Following (1998)

The Principals: Christopher Nolan (dir), Jeremy Theobald, Alex Haw, Lucy Russell, John Nolan

The Premise:
A man who fills his time and seeks out inspiration by following random strangers, finds himself in trouble when he breaks one of his strict rules. He becomes wrapped up a with a thief and a mysterious woman in a story that plays out in a short, noir-styled film that gives us a look at what was knocking around Nolan’s head as he was just starting.

Is It Good:  Fairly good. While Nolan shares humble, low-budget, high-contrast 16mm beginnings with other auteurs like Aronofsky and Scorsese, Following is not quite as stylistically explosive an introduction as Pi, or as personal and guilt ridden as Who’s That Knocking at My Door?. That said, it is a small, sharp, and tight film that in hindsight subtly hints at the kind of filmmaker Nolan would become.

Watched in a vacuum rather than as the foundationary work of an eventual blockbuster auteur, Following remains a solid neo-noir with a sturdy script. The acting and cinematography reflect the limited budget and spread-out production schedule, but they work at least well enough to keep the moody story going.

Is It Worth A Look:
Considering how easily available it is on Netflix’s Instant Watch service (recently appreciated by Mr. Butler), it is worth the time- but mostly as an early-Nolan curiosity than a groundbreaking piece of filmmaking. By 1998 non-linear narratives had been churned through the grinder pretty thoroughly, and in Following it does little more than obliquely obscure and tease pieces of the puzzle. Nolan would make much more effective use of non-traditional structure in his first budgeted film Memento, as well as Batman Begins and The Prestige later.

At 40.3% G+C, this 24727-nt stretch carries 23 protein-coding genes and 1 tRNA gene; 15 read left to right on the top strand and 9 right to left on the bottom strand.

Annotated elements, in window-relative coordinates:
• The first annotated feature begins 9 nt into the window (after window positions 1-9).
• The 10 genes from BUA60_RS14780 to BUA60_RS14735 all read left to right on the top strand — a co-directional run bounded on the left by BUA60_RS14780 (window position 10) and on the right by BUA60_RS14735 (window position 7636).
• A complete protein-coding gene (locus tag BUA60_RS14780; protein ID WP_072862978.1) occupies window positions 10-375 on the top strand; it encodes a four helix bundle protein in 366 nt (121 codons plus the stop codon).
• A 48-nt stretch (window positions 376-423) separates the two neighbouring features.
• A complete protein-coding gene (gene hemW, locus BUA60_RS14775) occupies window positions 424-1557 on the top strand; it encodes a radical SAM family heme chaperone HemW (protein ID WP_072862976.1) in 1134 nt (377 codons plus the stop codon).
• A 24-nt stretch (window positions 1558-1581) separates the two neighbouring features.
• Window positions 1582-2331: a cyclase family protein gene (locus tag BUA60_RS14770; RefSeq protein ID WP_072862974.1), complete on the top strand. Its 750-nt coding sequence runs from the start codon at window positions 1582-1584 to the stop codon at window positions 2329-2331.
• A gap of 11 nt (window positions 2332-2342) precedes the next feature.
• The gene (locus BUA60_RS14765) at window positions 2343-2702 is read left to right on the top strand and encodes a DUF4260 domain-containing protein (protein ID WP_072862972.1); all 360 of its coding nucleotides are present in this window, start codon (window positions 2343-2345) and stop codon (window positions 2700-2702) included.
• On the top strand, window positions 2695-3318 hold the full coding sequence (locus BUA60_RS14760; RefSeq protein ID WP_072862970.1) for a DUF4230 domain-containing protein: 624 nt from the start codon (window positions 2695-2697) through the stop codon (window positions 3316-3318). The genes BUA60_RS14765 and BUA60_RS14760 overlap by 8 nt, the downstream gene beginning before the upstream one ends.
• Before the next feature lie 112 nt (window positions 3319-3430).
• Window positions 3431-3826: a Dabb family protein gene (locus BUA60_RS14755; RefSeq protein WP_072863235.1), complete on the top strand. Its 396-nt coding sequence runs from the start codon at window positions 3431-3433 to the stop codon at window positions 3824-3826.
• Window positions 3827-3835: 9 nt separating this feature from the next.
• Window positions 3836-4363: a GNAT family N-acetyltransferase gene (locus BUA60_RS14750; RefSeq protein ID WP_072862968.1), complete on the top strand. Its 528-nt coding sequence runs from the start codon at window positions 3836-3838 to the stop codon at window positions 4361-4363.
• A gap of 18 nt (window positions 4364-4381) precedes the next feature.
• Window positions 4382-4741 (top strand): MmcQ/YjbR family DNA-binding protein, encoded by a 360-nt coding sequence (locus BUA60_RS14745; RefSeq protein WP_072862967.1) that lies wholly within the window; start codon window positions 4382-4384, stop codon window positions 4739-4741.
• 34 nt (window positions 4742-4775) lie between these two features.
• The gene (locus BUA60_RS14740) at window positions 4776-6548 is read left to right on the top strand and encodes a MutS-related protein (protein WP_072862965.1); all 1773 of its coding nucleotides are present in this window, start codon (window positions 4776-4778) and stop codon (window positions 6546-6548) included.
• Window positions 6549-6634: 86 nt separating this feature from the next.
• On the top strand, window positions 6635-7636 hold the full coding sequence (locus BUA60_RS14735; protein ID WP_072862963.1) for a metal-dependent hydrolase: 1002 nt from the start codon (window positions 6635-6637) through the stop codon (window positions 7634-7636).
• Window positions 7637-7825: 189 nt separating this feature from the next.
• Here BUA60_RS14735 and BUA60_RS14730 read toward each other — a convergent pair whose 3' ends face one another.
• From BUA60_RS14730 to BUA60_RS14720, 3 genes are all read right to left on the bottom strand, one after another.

Besides the obviously chopped up narrative (and the more trivial references mentioned below), Nolan displays other interests in Following that would show up and be explored later in his work. His love for James Bond is apparent in the suave, well dressed, and quick-witted thief, Cobb (ahem), while his love for the vulnerable detective type is evident in the young man. Rules and the consequences of breaking them, cruel exploitation of the uninformed, and a fascination with unfamiliar surroundings are all themes that flow in the blood of Nolan’s work, and they strongly drive Following.

It’s most incredible to think that there is only a ten year span of Nolan’s career between this incredibly small, almost new wave in its primitiveness film, and one of the largest and most successful blockbusters ever filmed, which would then be followed by one of the most satisfying and daring blockbusters to make its way through Hollywood. Inspiring to say the least.

Random Anecdotes:  There are a number of cute allusions to Following including the recycled name noted above, and the return of a prop clock in Memento. The funniest by far is the prominent appearance of a Batman sticker on a door, a fortuitous coincidence if there ever was one.